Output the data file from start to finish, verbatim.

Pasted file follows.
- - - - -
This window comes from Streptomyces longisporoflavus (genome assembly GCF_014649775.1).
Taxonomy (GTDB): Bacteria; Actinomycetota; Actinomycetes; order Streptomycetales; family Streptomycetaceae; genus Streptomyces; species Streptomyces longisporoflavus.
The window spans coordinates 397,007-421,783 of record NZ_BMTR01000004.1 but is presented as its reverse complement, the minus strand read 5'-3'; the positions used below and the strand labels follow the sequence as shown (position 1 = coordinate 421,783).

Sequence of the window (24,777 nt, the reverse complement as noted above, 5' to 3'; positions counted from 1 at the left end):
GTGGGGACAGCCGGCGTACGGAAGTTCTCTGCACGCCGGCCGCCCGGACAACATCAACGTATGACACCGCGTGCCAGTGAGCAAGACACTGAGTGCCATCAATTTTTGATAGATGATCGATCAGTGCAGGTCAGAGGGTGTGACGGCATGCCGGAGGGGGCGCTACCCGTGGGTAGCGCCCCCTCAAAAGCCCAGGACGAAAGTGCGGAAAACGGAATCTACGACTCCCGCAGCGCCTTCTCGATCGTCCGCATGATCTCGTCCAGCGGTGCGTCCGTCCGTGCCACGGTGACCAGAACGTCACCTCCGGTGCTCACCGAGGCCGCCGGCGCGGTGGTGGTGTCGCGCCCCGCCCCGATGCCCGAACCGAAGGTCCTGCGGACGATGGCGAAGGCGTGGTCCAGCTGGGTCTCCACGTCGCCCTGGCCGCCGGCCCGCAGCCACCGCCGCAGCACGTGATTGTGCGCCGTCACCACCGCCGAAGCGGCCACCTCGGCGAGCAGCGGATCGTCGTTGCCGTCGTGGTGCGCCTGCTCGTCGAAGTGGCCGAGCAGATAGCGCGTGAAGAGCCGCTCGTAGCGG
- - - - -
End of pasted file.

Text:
This window comes from Streptomyces longisporoflavus (genome assembly GCF_014649775.1).
Taxonomy (GTDB): Bacteria; Actinomycetota; Actinomycetes; order Streptomycetales; family Streptomycetaceae; genus Streptomyces; species Streptomyces longisporoflavus.
The window spans coordinates 397,007-421,783 of record NZ_BMTR01000004.1 but is presented as its reverse complement, the minus strand read 5'-3'; the positions used below and the strand labels follow the sequence as shown (position 1 = coordinate 421,783).

Sequence of the window (24,777 nt, the reverse complement as noted above, 5' to 3'; positions counted from 1 at the left end):
GTGGGGACAGCCGGCGTACGGAAGTTCTCTGCACGCCGGCCGCCCGGACAACATCAACGTATGACACCGCGTGCCAGTGAGCAAGACACTGAGTGCCATCAATTTTTGATAGATGATCGATCAGTGCAGGTCAGAGGGTGTGACGGCATGCCGGAGGGGGCGCTACCCGTGGGTAGCGCCCCCTCAAAAGCCCAGGACGAAAGTGCGGAAAACGGAATCTACGACTCCCGCAGCGCCTTCTCGATCGTCCGCATGATCTCGTCCAGCGGTGCGTCCGTCCGTGCCACGGTGACCAGAACGTCACCTCCGGTGCTCACCGAGGCCGCCGGCGCGGTGGTGGTGTCGCGCCCCGCCCCGATGCCCGAACCGAAGGTCCTGCGGACGATGGCGAAGGCGTGGTCCAGCTGGGTCTCCACGTCGCCCTGGCCGCCGGCCCGCAGCCACCGCCGCAGCACGTGATTGTGCGCCGTCACCACCGCCGAAGCGGCCACCTCGGCGAGCAGCGGATCGTCGTTGCCGTCGTGGTGCGCCTGCTCGTCGAAGTGGCCGAGCAGATAGCGCGTGAAGAGCCGCTCGTAGCGG